Palliative Care aims to support patients and their families with cancer and other potentially life threatening illnesses to achieve the best possible quality of life.
The Specialist Palliative Care Team within Gloucestershire Hospitals NHS Foundation Trust is made up of professionals who can help in the community and in hospitals. They help with the management of complex problems particularly when an existing plan does not seem to be working. A Specialist Palliative Care Multidisciplinary Team meeting takes place every week to discuss progress with patient care and treatment options. Patients will be informed of any discussions about them that take place during this meeting.
Patient Rights and Responsibilities
You have a right to expect a high standard of medical care from our practice and we will try at all times to provide the very best care possible within the resources available.
In order to assist us in this we require that you take full responsibility for ensuring that you do not abuse the service. For example, it is your responsibility to ensure that you keep appointments and follow the medical advice given.
Very occasionally a practice/patient relationship breaks down completely. In this situation the patient may choose to register with a different practice. The practice also has the right to remove that patient from their list. This would generally only follow a warning that had failed to remedy the situation and we would normally give the patient a specific reason for the removal.
You may need to register temporarily with a GP if you become ill or need medical advice while you're away from home – for example, if you're working or on holiday.
You will still remain registered with your permanent GP, but you can see your temporary GP for up to three months. After three months you will have to re-register as a temporary patient or permanently register with that practice.
Your temporary GP will pass details of any treatment you have to your permanent GP, who will add the information to your medical records.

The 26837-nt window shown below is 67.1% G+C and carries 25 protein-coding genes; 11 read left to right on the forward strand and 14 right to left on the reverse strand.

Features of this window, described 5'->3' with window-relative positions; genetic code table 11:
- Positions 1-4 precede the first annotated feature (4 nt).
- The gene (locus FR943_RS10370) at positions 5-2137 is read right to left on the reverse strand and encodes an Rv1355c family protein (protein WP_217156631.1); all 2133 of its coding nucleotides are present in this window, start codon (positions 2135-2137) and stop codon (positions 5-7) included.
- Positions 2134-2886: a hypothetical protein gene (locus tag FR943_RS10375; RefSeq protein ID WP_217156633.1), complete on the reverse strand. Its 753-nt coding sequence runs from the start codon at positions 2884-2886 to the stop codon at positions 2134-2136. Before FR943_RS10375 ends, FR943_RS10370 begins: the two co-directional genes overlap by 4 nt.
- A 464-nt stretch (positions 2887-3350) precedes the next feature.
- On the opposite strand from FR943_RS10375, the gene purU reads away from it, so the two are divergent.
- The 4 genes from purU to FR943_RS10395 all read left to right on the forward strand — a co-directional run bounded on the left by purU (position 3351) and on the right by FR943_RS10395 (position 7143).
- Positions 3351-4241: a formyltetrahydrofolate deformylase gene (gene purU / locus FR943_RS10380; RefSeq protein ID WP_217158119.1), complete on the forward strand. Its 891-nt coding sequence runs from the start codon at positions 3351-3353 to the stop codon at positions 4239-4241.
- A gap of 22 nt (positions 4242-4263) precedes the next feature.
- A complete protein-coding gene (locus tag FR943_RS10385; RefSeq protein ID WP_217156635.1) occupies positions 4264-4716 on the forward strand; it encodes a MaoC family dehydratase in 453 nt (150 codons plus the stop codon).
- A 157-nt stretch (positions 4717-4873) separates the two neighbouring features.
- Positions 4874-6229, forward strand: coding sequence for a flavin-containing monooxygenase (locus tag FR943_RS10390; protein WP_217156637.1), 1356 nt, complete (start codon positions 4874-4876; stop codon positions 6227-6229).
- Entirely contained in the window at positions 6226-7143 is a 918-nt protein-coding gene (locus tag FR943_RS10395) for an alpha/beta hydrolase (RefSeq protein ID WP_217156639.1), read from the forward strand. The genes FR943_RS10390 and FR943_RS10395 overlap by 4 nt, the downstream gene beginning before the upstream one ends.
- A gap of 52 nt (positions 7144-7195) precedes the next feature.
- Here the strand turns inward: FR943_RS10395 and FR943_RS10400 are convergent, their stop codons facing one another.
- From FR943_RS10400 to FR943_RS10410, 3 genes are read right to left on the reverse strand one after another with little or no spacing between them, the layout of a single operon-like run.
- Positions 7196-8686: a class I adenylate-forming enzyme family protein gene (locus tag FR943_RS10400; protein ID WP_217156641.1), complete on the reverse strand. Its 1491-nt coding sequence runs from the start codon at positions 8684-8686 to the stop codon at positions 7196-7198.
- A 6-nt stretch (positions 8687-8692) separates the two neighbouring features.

Please note: If you are away at University your registered GP will be the practice you registered with at the start of your course. If you wish to be seen during visits to your home address, you will need to register as a temporary patient.
Try to have the following information with you when you see your temporary GP for the first time:
- details of any medical conditions you have
- details of medical conditions you've had in the past
- the name of any medicines you're currently taking
- details of anything you're allergic to
- contact details for your permanent or previous GP
Violent Patients Zero Tolerance
The NHS operates a Zero Tolerance Policy with regard to violence and abuse and the practice has the right to remove violent patients from the list with immediate effect in order to safeguard practice staff,
patients and other persons.
Violence in this context includes actual or threatened physical violence or verbal abuse which leads to fear for a person's safety.
In this situation we are obliged to notify the patient in writing of their removal from the list and record in the patient's medical records the fact of the removal and circumstances leading to it. The PCT is then
responsible for providing further medical care for such patients.